Dismiss
InnovationQ will be updated on Sunday, Oct. 22, from 10am ET - noon. You may experience brief service interruptions during that time.
Browse Prior Art Database

Shared Memory Addressing System

IP.com Disclosure Number: IPCOM000095934D
Original Publication Date: 1964-Oct-01
Included in the Prior Art Database: 2005-Mar-07
Document File: 2 page(s) / 38K

Publishing Venue

IBM

Related People

Thomas, J: AUTHOR

Abstract

Each computer in a shared memory addressing system can address its own memory directly, and can also address each memory in the system, including its own, via a memory selector unit.

This text was extracted from a PDF file.
At least one non-text object (such as an image or picture) has been suppressed.
This is the abbreviated version, containing approximately 75% of the total text.

Page 1 of 2

Shared Memory Addressing System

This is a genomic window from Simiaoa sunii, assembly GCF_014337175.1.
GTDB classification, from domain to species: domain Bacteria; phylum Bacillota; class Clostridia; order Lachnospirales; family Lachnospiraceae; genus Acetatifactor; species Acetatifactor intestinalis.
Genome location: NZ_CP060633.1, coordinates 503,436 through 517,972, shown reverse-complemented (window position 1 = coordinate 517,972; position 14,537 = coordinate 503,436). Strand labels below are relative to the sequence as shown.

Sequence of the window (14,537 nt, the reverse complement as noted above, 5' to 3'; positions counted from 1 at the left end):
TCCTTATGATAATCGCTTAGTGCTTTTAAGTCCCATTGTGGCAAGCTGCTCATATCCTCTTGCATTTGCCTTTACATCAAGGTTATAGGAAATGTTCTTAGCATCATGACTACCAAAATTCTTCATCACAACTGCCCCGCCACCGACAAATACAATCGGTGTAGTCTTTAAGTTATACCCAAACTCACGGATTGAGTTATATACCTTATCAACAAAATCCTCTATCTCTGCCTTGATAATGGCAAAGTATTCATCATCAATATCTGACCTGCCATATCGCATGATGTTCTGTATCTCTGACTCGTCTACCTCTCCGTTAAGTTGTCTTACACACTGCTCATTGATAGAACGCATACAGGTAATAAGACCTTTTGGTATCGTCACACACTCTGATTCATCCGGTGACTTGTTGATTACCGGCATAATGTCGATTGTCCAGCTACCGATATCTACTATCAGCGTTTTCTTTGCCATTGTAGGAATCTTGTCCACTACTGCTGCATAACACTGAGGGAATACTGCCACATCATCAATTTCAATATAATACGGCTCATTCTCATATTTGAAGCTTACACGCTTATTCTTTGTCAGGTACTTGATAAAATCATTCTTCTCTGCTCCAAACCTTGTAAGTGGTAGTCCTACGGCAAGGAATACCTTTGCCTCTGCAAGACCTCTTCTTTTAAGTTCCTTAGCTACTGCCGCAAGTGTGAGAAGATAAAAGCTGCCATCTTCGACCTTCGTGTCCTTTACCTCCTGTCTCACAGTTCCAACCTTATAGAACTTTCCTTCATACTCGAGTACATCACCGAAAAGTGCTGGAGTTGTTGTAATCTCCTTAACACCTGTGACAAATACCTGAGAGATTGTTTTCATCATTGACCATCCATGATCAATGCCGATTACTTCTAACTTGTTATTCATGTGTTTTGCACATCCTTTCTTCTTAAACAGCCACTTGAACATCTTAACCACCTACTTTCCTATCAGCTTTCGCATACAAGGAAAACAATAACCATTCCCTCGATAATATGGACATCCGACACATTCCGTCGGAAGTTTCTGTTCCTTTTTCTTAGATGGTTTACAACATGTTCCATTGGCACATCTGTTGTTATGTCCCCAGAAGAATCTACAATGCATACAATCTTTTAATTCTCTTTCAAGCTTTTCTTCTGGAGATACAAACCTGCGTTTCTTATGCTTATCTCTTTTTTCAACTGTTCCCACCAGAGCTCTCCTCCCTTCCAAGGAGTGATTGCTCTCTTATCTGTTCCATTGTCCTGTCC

Each computer in a shared memory addressing system can address its own memory directly, and can also address each memory in the system, including its own, via a memory selector unit.

In standard mode, each computer operates independently, addressing its own memory in the same fashion it would address that memory if the computer were standing alone. For the computer to address a memory of 32, 768 words, standard mode addresses 00, 000 to 77,777 (octal) are required. Two high-order 0's identify standard mode.

In shared mode, each computer addresses each memory in the system, including its own memory, through a memory selector unit. The address includes two additional high-order octal digits to differentiate between memory units.

In the system shown, there are three computers A, B and C. Each has its own 32K memory A, B and C, respectively, and addresses it directly in standard mode with addresses 00,000 to 77,777. Each computer also is connected to a memory selector unit. The system can also contain a bulk memory, which is accessible only via the memory selector unit. For access in shared mode to any memory, a computer supplies an address to the memory selector unit, which from the high-order digits of the address selects a memory and from the low- order digits of the address selects the proper word from such selected memory.

In the system shown, the bulk memory is allotted shared mode addresses 0,100,000 to 1,077,077. Computer A is...